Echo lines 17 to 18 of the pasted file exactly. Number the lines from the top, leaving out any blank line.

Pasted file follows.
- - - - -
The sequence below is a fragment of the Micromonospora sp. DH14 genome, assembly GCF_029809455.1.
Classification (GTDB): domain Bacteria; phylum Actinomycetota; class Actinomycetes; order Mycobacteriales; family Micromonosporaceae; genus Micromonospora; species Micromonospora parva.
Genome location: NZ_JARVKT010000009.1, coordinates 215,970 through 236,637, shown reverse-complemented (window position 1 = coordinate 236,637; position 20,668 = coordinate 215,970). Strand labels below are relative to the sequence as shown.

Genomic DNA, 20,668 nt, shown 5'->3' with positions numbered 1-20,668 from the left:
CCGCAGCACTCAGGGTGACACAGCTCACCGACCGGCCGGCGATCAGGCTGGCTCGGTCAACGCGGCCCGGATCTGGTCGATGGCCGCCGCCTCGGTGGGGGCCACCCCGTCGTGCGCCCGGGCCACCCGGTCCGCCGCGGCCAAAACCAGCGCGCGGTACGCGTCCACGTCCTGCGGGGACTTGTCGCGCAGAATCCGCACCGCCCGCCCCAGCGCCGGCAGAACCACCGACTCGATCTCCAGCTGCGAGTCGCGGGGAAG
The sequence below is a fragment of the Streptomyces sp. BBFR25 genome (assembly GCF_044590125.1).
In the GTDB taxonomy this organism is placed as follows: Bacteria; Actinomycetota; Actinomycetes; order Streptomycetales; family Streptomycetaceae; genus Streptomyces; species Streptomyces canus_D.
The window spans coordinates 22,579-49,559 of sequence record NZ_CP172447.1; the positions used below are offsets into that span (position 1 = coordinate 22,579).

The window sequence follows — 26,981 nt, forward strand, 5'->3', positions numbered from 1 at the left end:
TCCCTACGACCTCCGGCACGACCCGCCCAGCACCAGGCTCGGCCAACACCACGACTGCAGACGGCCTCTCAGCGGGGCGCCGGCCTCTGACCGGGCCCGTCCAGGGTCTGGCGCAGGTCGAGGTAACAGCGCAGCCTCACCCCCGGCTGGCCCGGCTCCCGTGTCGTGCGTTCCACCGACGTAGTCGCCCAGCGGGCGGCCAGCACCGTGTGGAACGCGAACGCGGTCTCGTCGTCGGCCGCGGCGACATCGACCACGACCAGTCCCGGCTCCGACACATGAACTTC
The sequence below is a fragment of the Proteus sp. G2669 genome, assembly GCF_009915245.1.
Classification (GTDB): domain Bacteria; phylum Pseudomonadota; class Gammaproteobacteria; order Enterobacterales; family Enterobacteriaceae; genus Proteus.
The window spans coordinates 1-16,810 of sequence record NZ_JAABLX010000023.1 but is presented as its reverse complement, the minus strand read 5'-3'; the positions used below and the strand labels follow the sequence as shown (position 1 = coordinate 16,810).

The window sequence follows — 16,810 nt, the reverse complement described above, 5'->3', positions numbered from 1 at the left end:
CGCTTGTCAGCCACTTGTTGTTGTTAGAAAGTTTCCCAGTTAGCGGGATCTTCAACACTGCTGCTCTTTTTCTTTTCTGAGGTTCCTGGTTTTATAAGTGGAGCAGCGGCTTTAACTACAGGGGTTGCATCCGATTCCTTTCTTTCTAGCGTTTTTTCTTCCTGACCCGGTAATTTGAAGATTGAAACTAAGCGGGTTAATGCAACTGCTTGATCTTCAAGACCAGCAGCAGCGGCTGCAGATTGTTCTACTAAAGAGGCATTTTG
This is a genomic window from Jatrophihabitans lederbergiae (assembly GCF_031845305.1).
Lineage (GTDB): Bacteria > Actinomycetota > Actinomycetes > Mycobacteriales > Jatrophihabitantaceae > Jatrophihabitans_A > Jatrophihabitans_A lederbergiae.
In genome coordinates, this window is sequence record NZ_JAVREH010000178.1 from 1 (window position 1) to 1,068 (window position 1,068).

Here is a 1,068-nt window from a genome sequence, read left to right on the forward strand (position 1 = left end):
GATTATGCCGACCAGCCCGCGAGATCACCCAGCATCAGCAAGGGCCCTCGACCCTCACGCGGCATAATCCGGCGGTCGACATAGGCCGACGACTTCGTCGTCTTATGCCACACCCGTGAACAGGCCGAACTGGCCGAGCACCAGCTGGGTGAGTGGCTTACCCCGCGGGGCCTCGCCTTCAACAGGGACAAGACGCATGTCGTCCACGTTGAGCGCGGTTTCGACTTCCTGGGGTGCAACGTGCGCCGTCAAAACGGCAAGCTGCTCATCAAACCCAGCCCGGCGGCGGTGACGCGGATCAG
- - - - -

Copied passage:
Lineage (GTDB): Bacteria > Actinomycetota > Actinomycetes > Mycobacteriales > Jatrophihabitantaceae > Jatrophihabitans_A > Jatrophihabitans_A lederbergiae.
In genome coordinates, this window is sequence record NZ_JAVREH010000178.1 from 1 (window position 1) to 1,068 (window position 1,068).